Let’s face it. The home of the Mudhens baseball team (who this season may well be better than either of our allegedly “Major League” franchises) experienced a problem this weekend that could just as easily occur in Chicago.
BOTH CITIES RELY on the Great Lakes for their fresh water drinking supply. We may make jokes about Lake Erie. But it really isn’t all that different from Lake Michigan from which we take.
The algae bloom that developed near a structure used by Toledo to draw water from Lake Erie to plants where it is treated before being put into the system where it eventually comes out of the faucets in peoples’ residences is something that could happen here.
It could easily be us someday experiencing a stretch of time when we’re alerted to NOT drink the water or cook with it, or even try to bathe in it if it turns out we’re particularly sensitive physically.
If Mayor Rahm Emanuel has any sense, he’ll do whatever it takes to reduce the odds that any such incident were ever to occur on the southwestern shores of Lake Michigan.
WE CLAIM MICHAEL Bilandic got dumped as mayor because his city let a heavy winter storm get out of control. Just envision how we’d demonize a mayor who let the lake get tainted – even for a few days.
That might well be the only circumstances under which Robert Shaw could actually win the mayoral election cycle coming up next year.
The fact is that the algae bloom that caused the problem in Toledo is a part of nature – or at least nature interacting with the human species.
A notice issued by Toledo city officials during the weekend said such bloom is caused by runoff from over-fertilized farm fields, livestock pens or malfunctioning septic systems.
WE COULD EASILY have similar circumstances occur in Chicago if we’re not careful.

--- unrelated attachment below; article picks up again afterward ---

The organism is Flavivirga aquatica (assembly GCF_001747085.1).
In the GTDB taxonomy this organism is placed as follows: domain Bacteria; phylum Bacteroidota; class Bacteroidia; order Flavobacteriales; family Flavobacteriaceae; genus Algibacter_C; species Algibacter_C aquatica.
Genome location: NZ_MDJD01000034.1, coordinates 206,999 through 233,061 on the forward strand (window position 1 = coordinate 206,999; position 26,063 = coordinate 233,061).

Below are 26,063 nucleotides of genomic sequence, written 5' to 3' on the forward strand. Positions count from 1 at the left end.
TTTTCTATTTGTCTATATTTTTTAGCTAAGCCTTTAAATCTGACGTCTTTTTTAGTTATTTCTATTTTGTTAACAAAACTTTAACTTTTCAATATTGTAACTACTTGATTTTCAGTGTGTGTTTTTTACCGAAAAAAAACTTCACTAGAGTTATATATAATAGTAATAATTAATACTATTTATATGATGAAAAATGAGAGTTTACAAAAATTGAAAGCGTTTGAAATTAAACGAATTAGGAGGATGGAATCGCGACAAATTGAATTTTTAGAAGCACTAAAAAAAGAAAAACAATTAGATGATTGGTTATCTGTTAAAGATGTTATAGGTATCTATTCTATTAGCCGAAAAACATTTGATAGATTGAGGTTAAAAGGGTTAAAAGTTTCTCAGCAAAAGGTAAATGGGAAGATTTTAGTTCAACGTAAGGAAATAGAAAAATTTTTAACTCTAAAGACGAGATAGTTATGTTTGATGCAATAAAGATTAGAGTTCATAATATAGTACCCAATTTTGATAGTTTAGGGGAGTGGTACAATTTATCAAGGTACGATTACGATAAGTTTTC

In fact, there are times I think it is miraculous that the water from the Chicago River – which at one time was toxic but is now merely polluted – doesn’t routinely cause problems for the Lake Michigan water supply that the city relies on both in terms of a drinking supply and a source of revenue for the hundreds of suburbs it sells water access to.
It often is called one of the engineering marvels of modern-day society that the flow of the Chicago River was reversed so that the pollution flows downstate across Illinois and ultimately to the Mississippi River.
It is a good part of the reason why I am skeptical of those people who fear the concept of Asian Carp getting into Lake Michigan, who try to blame the river’s reversal as some sort of unnatural act that caused the potential problem, and want it reversed back to the way Mother Nature had it before there was a “Chicago” on the shores of Lake Michigan.
THEY’D HAVE A heck of a lot of contaminates wind up in our city’s drinking water supply. To such a degree that we’d be an even bigger news story than what occurred in Toledo this weekend – and which seems to have come to an end Monday morning.
The people of Toledo will soon be back to turning on their faucet if they want a drink of water. While we ought to hope we never experience such a state of affairs.
Because the levels needed to contaminate water aren’t that large – CNN reported Monday morning that one drop would be sufficient to taint a swimming pool. The part of Lake Michigan that Chicago draws water from may be much larger, but could still be tainted.
Just think how unpleasant a place Chicago would become if we had to go for a stretch of time without showering? Particularly in the midst of summer? Peee-yoooo!